Nip double trouble in the bud

January 28, 2005

Plagiarism can be hard to prove, so why waste time on punishment when better assessment methods can stop copycats in their tracks? Harriet Swain investigates

You have just marked a great essay - original, cogently argued and factually accurate. Can it really be the work of one of your students? Thanks particularly to the world wide web, your doubts may well be justified. How can you be sure? And how can you guard against the possibility of plagiarism in future?

Most experts agree that it is worth spending a lot more time tackling the last question than the first two.

Jude Carroll, senior lecturer in teaching and learning at Oxford Brookes University, says you would be far better off making a course less plagiarism-friendly or telling students how to avoid plagiarism than pursuing a case against a suspected guilty student.

Even the Plagiarism Advisory Service, run by the Joint Information Systems Committee, which provides an online detection service enabling comparison of students' work against electronic sources, states: "Electronic plagiarism detection cannot solve the problem of plagiarism. Detection should be used as part of a wider approach to prevention."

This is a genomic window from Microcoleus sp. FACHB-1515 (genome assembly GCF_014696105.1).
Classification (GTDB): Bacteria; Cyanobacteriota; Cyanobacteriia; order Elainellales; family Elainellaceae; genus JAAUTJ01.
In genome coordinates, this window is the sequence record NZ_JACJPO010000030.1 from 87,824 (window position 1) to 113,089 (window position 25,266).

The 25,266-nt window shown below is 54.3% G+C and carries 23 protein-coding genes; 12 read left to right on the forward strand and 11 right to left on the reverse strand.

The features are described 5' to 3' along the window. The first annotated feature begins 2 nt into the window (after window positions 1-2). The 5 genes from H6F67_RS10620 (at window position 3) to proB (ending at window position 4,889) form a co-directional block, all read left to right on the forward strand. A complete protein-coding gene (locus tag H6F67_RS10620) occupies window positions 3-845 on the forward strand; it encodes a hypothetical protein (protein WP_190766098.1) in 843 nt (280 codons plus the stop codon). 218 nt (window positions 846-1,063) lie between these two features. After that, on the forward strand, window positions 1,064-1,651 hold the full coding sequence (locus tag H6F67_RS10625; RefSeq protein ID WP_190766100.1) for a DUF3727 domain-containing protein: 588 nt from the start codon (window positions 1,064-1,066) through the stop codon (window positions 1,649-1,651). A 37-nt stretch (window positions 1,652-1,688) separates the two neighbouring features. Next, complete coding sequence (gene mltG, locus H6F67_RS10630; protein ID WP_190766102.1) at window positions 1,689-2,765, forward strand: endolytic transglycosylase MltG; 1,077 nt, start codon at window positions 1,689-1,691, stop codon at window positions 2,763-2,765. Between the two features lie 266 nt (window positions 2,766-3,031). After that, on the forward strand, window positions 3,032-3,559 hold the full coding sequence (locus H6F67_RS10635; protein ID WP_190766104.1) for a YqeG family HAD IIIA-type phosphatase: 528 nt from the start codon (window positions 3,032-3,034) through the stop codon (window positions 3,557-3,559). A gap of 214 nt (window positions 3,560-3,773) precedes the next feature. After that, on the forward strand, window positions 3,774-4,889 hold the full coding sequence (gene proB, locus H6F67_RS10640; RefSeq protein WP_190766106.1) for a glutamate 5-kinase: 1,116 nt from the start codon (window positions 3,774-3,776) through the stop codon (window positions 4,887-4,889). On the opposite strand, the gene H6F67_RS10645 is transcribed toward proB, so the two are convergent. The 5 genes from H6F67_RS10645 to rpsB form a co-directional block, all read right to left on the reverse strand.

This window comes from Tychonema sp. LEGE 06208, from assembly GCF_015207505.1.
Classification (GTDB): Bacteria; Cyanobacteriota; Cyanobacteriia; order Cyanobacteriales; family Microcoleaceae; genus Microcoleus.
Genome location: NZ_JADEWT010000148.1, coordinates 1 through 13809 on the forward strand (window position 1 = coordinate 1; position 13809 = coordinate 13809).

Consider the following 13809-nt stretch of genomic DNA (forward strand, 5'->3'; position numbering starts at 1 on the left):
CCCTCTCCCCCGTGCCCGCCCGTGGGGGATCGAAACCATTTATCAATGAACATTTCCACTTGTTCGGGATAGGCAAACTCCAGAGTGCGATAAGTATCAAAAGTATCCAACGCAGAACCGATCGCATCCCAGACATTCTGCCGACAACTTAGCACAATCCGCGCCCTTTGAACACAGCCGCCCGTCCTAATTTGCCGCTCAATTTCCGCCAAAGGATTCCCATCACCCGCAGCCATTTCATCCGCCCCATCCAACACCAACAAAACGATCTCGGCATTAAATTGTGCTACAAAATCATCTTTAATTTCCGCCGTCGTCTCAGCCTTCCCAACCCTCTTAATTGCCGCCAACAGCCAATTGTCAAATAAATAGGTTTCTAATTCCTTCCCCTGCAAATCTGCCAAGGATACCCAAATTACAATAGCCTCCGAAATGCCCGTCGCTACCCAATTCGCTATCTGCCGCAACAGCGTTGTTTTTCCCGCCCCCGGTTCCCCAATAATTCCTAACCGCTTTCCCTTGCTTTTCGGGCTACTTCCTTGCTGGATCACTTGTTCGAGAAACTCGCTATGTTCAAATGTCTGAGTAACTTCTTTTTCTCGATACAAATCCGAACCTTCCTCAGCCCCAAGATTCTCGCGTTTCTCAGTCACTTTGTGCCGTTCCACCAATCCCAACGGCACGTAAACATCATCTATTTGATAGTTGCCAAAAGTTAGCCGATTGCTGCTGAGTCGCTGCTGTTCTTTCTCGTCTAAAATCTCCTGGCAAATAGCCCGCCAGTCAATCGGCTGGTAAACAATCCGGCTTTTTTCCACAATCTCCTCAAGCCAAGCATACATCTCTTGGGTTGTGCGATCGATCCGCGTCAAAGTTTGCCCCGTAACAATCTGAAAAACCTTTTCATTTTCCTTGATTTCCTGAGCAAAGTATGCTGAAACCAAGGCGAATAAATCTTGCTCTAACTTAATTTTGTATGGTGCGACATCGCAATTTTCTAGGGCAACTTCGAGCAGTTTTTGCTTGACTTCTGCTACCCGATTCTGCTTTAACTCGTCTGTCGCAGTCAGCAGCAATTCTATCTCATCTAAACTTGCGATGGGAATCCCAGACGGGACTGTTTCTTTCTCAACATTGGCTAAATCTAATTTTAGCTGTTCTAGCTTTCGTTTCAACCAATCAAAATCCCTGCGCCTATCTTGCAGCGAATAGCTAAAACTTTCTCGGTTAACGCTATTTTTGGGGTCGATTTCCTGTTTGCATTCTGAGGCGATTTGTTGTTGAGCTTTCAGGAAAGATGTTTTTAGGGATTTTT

Gill Rowell, support officer for the PAS, says that the detection service itself can be a useful prevention tool since it does not distinguish between sources that have been used unacknowledged and those that have been properly cited. It can therefore help to show students how to use citations correctly.

Rowell says that many students don't plagiarise deliberately; they simply don't understand how not to.

Niall Hayes, lecturer in organisation, work and technology at Lancaster University Management School, and author of a study on cultural differences and plagiarism, agrees that while "the word plagiarism implies intentionality, that isn't necessarily the case". For example, students from some cultural backgrounds differ in their understanding of ownership of intellectual property.

Hayes says that one of the most important things for students to understand is how to paraphrase and how to reference that paraphrasing. "We say to them that if they have a paragraph without any references, they should look at it closely because it is unlikely that it's all their own ideas," he says. He also encourages students to use bibliographical software and to reference as they go. In addition, he recommends two read-throughs of the final work - one to check English and presentation, the other to check referencing.

Rowell says that most methods for helping students to avoid plagiarism are simply good teaching practice: don't recycle assignments; try to ask for an analytical and critical approach rather than information. She suggests being particularly careful with subjects, such as Shakespeare, on which numerous essays are available on the web. It may be useful to get students to relate the topic to their own experiences, or, if discussing a historical subject, to draw parallels with a modern-day figure.